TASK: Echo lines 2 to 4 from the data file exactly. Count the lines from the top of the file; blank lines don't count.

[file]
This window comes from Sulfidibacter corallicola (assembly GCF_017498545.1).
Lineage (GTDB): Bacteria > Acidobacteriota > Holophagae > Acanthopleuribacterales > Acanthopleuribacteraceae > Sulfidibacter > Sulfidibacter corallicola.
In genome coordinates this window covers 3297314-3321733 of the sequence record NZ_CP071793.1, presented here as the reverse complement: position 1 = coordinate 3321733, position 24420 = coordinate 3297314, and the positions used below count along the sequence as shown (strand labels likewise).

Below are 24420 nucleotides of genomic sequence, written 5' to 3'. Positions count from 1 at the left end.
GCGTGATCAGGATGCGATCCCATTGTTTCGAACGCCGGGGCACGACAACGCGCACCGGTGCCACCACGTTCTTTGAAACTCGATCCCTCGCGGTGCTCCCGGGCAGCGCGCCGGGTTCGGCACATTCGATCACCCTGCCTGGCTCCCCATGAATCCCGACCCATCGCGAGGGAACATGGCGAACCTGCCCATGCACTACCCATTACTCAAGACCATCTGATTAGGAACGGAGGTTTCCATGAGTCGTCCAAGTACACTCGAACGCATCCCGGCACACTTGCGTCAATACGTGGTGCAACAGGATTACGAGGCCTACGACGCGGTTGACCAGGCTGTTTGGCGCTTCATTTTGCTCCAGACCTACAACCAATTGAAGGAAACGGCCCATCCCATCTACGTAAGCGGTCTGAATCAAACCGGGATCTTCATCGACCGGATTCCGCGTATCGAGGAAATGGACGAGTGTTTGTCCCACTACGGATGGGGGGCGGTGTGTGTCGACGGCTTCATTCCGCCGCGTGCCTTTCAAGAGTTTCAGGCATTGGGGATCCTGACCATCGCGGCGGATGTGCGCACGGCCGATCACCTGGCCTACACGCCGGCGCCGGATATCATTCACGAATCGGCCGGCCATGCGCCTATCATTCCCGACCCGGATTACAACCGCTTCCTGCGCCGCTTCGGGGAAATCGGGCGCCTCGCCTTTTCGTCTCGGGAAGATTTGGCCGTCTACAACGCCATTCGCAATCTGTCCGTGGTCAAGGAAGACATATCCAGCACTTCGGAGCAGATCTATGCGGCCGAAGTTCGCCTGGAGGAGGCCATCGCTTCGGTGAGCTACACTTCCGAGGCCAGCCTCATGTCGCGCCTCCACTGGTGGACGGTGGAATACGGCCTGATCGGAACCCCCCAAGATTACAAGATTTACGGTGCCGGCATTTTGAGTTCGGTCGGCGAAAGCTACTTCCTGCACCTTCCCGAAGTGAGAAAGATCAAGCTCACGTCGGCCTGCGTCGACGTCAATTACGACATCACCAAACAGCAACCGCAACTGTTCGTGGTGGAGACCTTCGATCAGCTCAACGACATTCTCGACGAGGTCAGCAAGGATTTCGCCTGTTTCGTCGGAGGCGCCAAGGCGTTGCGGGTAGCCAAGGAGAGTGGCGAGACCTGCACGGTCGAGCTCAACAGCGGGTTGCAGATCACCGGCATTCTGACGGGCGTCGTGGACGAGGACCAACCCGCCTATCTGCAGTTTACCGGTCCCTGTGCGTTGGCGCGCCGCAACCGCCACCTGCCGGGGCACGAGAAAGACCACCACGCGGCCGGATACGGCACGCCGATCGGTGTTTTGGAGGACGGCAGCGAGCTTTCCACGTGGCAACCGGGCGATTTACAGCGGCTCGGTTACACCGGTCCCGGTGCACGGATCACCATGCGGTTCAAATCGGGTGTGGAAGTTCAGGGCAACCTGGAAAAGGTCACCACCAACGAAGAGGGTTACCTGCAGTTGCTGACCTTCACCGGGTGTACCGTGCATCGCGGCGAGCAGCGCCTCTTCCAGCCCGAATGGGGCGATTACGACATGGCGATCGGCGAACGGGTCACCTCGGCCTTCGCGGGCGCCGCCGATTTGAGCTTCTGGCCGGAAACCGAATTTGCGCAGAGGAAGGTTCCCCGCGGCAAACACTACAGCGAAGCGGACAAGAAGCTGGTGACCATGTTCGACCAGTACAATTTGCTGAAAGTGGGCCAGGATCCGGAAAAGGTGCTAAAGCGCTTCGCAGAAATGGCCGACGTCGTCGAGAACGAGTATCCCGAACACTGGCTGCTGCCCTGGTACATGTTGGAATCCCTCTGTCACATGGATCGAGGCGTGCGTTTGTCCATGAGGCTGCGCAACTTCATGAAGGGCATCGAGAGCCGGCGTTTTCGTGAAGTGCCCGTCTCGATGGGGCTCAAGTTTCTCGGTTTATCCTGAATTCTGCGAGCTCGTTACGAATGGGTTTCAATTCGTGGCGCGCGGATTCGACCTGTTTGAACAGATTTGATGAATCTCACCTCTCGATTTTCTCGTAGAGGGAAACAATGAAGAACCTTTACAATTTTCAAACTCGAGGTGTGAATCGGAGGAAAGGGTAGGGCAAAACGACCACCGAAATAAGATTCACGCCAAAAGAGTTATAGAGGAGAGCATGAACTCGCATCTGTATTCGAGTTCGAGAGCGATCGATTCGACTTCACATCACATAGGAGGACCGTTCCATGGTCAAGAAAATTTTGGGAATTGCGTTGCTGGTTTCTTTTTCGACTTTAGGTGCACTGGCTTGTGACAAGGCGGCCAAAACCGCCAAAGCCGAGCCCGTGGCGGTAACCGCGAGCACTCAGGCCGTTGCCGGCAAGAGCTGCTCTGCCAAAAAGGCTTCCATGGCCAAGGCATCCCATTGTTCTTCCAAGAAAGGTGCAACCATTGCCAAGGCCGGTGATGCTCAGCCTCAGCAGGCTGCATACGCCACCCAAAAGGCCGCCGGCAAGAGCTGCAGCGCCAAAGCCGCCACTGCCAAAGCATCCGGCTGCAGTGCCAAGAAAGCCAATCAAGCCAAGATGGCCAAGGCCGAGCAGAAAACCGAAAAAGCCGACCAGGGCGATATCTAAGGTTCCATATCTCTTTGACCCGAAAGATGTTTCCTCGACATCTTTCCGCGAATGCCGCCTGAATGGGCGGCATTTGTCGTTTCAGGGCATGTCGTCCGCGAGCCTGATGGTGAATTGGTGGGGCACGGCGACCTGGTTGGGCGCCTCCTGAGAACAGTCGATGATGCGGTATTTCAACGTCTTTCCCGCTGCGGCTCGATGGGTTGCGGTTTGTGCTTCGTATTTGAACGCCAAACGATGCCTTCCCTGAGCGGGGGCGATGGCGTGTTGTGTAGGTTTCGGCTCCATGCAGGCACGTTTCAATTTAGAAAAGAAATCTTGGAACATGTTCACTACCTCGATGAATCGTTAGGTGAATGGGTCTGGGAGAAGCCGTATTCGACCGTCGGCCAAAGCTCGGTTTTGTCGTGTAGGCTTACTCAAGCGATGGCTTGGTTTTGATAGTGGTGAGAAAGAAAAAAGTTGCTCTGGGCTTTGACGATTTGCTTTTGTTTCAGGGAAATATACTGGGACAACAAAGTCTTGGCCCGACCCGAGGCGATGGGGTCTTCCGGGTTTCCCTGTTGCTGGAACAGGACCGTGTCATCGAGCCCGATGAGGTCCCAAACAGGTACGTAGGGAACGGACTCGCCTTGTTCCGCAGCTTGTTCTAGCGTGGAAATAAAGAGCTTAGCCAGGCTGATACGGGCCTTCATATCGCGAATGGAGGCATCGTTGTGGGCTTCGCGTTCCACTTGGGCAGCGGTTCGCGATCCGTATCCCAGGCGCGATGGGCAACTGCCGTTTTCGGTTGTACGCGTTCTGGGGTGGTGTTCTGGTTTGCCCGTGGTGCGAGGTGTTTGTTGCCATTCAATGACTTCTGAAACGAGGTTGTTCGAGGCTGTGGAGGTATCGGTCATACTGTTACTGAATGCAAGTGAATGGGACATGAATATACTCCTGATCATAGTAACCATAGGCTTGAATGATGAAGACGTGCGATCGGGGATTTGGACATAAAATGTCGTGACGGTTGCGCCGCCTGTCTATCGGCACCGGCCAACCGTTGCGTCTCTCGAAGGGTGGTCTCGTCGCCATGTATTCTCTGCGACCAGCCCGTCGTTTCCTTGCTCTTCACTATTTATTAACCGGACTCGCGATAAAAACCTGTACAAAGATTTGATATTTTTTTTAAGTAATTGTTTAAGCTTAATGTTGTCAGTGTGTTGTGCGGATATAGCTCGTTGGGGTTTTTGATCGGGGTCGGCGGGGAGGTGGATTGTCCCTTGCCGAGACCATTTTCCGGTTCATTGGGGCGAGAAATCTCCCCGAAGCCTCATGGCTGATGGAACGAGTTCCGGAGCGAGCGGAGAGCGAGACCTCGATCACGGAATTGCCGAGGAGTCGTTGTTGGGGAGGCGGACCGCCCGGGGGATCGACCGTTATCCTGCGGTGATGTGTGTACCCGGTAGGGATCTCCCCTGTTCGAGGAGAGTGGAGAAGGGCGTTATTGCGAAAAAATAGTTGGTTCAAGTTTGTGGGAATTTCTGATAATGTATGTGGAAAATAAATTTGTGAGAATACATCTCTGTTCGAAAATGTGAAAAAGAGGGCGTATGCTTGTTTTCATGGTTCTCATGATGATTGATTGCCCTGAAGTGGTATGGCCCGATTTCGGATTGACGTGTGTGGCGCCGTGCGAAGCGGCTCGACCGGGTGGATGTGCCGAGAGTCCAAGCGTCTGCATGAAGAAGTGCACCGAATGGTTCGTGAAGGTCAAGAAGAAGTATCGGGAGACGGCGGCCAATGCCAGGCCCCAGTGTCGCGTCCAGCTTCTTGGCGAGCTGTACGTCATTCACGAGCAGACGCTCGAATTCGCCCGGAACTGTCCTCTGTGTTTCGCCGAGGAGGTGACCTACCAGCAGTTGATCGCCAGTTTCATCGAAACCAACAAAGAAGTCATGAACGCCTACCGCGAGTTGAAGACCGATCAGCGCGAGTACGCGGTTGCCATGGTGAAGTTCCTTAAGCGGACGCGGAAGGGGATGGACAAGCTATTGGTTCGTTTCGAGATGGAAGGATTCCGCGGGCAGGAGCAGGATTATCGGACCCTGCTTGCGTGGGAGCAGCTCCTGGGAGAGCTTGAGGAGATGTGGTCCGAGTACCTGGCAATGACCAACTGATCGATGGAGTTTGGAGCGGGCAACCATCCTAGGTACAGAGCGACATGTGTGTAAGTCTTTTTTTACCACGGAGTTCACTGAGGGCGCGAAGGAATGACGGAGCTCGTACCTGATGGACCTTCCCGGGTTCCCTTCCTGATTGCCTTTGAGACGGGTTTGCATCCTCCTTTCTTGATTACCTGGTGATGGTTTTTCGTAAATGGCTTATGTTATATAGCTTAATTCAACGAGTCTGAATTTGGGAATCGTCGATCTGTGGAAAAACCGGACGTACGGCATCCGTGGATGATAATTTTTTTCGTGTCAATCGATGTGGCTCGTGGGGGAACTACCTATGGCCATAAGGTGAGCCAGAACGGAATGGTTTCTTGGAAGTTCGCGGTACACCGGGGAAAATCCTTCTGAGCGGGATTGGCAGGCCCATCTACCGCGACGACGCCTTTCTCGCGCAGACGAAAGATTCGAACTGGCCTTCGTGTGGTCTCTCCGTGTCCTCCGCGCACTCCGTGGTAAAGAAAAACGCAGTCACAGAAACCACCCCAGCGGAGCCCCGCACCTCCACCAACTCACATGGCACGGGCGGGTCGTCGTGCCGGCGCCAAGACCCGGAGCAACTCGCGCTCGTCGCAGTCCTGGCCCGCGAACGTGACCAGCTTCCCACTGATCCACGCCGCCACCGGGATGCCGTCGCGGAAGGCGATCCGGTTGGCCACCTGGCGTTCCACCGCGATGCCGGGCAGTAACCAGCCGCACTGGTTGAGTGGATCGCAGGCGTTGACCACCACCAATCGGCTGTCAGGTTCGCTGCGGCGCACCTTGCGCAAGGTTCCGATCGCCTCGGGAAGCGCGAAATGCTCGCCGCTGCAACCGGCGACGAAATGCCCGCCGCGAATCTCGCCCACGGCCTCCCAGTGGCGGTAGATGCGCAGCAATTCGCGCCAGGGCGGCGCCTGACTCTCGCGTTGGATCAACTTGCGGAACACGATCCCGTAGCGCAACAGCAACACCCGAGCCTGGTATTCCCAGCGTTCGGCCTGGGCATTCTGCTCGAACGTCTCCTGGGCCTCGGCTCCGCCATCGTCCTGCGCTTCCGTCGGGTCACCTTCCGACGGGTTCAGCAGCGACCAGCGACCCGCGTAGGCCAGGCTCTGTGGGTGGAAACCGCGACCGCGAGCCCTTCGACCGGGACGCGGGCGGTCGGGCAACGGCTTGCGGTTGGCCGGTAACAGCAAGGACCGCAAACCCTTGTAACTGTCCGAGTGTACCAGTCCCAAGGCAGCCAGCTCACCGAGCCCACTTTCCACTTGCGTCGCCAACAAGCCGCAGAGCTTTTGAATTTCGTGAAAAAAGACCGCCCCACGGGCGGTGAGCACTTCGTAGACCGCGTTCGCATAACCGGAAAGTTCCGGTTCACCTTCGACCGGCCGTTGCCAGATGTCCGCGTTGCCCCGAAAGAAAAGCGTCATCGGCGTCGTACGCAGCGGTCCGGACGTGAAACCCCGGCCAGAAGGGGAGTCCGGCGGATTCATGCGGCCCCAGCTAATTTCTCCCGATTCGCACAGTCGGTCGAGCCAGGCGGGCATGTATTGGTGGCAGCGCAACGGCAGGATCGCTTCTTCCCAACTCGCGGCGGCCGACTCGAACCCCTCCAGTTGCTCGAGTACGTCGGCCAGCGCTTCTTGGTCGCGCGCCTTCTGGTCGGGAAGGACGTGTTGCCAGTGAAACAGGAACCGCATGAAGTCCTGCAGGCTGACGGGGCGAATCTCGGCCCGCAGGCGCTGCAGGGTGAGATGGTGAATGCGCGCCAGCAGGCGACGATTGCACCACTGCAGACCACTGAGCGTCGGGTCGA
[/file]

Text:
Lineage (GTDB): Bacteria > Acidobacteriota > Holophagae > Acanthopleuribacterales > Acanthopleuribacteraceae > Sulfidibacter > Sulfidibacter corallicola.
In genome coordinates this window covers 3297314-3321733 of the sequence record NZ_CP071793.1, presented here as the reverse complement: position 1 = coordinate 3321733, position 24420 = coordinate 3297314, and the positions used below count along the sequence as shown (strand labels likewise).

Below are 24420 nucleotides of genomic sequence, written 5' to 3'. Positions count from 1 at the left end.